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Transcript: Could we be living in a simulation? I think that is related first of all to the question of what we mean by a simulation. If the question is, “Could we be living inside of a computer program?” then my answer would be: of course, yes.
Because the only thing that we get with some certainty from the outside world is information. And the only thing that we find with certainty in this information is regularity. And for a system to produce regularity in information (that is, discernible differences that change in a way that is somewhat not random and somewhat predictable), for this it needs to compute. So it’s necessary and sufficient for the universe—whatever else it does—that it computes. And we cannot really know what else it does.
So in my view it’s necessary and sufficient that the universe is some kind of computer in a pretty literal sense by the way we define computers and computer science. It doesn’t mean that we know what kind of computational class this system is in, and there is I think a lot of contest and ideas in physics what kind of computational class the universe really is and what capabilities it has. What can compute and what cannot compute. But still it’s computational in some sense.
The question of whether we are living in a simulation is more related to something more narrow, that is: this computer program that you’re living in intentionally created, or is it just a natural occurrence? And of course we cannot really know this because no feature in the world points at this thing being a simulation in this sense.
I don’t see anything that would convince me that you are in a simulation. But if it is one, I don’t think it’s for our benefit. I don’t think that all these galaxies and stars and all the intricate elementary particle structures that we can observe in some sense—they are not necessary for our experience as primates on the planetary surface. It would be needed to be painted on the telescopes and microscopes by the simulator. So I don’t think that these are smokes and mirrors when we look into the sky and we see these bazillions of galaxies.
I do think that if this is a simulation then there would be an important feature of the simulation, which means the simulation is not there to create us. The simulation is probably there to explore some aspects of hypothetical physics, and we are just a random side effect or an artifact of the fact that evolution is possible in this universe, so we could emerge in it.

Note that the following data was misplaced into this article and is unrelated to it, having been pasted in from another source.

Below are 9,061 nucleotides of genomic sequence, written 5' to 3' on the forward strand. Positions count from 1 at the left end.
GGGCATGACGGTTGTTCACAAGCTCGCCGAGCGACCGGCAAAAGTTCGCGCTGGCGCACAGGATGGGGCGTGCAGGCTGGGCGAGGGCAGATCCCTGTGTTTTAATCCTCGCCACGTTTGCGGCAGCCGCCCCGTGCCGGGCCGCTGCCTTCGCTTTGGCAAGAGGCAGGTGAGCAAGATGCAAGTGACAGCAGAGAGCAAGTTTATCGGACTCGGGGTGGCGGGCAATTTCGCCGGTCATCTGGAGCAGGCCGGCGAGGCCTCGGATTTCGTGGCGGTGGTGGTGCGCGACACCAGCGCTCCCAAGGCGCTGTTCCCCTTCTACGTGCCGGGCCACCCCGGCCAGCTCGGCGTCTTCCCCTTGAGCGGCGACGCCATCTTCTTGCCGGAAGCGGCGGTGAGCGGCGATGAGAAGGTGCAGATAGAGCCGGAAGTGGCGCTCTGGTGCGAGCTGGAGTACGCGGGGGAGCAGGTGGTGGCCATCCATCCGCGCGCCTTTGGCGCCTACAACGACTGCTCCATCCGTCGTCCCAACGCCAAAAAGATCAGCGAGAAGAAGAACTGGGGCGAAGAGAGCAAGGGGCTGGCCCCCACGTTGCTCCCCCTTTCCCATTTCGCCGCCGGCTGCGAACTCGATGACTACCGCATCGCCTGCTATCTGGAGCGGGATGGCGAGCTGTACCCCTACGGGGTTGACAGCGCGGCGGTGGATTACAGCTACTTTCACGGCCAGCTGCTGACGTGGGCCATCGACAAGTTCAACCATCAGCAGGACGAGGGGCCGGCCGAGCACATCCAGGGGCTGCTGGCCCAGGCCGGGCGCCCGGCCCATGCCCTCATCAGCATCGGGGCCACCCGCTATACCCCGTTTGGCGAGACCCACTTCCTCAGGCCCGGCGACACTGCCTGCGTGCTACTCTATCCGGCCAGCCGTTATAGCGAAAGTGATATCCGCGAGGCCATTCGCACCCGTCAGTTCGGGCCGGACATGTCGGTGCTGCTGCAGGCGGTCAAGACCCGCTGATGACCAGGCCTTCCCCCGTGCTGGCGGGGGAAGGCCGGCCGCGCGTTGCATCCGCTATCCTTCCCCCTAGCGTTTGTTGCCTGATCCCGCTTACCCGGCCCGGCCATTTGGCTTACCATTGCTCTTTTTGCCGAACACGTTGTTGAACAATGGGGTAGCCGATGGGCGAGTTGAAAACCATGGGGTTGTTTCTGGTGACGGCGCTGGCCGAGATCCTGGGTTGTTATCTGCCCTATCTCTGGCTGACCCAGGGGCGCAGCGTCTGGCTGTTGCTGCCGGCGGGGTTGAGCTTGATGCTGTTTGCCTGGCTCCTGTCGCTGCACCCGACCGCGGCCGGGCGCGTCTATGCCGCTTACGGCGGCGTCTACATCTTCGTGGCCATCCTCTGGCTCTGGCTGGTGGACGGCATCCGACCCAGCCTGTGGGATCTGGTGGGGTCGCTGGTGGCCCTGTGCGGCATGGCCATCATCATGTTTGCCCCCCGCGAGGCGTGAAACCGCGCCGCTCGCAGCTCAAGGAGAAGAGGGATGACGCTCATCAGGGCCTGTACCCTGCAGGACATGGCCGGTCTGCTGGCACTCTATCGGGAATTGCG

I think it’s very unlikely that we are in a simulation, because if I would build a simulation of the universe I would make the computer that it runs on “irreversible”. What that means is that the operations that happen in that universe can delete bits. It means that a state that you observe in the universe can have multiple possible states that it comes from. And if you look at what we know empirically in physics, that doesn’t seem to be the case.
Our universe seems to be reversible. And this means we cannot really delete bits. If you cannot delete bits it means that everything that we like is irreversible. You stabilize your body temperature, you forget yesterday’s body temperature in your body. It means that you have to delete bits in some sense. All those things that we are interested in life—planets, stars, computers, organisms, minds—are irreversible in some sense. They all need to delete bits to keep their structures stable against the onslaught of the substrate, which has its different logic and its different direction that it wants to go into. So in some sense you get waste bits. You need to throw these bits out of your system, and this is what observers perceive as increasing entropy, these waste bits.
And if you would be living in a simulation like Minecraft, in Minecraft you can build perpetual mobiles [perpetual motion machines]. That’s because you don’t have entropies in Minecraft. Minecraft can delete bits. It can forget its previous state. This universe apparently cannot. So the reason why we cannot have nice things in this universe, why we cannot have perpetual mobiles, the entropy is always accumulating and is always going to get us in the end.
Maybe we’ll always have to die as living beings. But that’s why life is always temporary. Every self-stabilizing system will only have finite lifespan in this universe. That would not be a feature I would put into a simulation.